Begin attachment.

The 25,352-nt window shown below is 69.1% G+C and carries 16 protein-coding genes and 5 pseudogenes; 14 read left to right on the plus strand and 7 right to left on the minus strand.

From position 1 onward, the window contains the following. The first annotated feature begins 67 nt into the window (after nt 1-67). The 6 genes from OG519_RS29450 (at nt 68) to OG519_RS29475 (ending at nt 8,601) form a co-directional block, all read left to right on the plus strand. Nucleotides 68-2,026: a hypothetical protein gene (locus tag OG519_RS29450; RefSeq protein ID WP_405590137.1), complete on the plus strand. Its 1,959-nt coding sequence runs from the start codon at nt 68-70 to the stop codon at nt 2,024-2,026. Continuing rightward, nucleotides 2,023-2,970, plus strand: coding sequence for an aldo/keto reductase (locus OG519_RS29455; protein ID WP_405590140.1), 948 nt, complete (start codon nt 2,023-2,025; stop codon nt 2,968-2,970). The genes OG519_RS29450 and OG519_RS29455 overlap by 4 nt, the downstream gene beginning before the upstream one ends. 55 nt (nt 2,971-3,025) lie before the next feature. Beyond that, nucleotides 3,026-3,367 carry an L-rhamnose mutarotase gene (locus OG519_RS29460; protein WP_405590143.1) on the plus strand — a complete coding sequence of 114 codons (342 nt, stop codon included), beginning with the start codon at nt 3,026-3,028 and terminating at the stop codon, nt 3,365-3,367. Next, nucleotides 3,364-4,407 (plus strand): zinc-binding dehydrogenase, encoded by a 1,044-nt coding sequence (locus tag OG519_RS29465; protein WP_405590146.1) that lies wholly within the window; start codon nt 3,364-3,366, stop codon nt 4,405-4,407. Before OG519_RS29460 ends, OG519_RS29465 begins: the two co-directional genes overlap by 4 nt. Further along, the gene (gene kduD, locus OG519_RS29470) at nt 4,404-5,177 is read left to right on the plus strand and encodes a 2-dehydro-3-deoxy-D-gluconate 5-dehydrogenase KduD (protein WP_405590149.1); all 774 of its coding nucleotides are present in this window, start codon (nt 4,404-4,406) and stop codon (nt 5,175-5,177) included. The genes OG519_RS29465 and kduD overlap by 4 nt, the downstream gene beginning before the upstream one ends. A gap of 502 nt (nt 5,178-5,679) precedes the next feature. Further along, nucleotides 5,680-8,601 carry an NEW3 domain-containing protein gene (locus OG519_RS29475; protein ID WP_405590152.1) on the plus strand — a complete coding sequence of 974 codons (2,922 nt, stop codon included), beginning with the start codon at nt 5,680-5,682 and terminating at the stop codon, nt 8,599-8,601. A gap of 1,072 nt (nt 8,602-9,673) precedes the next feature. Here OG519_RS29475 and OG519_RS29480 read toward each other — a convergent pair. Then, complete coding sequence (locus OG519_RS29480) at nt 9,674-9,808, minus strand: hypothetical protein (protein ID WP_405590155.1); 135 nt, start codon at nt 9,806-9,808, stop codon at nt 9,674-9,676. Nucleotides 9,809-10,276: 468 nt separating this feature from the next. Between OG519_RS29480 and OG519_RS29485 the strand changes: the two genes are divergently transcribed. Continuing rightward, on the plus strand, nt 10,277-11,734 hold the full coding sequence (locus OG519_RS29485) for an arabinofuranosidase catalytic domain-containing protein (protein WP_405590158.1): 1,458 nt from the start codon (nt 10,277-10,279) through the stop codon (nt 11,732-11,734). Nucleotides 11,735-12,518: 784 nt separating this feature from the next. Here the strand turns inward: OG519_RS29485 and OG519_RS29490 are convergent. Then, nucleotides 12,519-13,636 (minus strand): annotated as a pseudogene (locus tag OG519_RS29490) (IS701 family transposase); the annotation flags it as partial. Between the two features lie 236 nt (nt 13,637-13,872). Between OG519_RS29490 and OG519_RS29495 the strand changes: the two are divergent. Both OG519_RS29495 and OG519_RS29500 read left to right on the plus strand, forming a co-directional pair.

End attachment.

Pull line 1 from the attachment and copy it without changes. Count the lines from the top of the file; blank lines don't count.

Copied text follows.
The 25,352-nt window shown below is 69.1% G+C and carries 16 protein-coding genes and 5 pseudogenes; 14 read left to right on the plus strand and 7 right to left on the minus strand.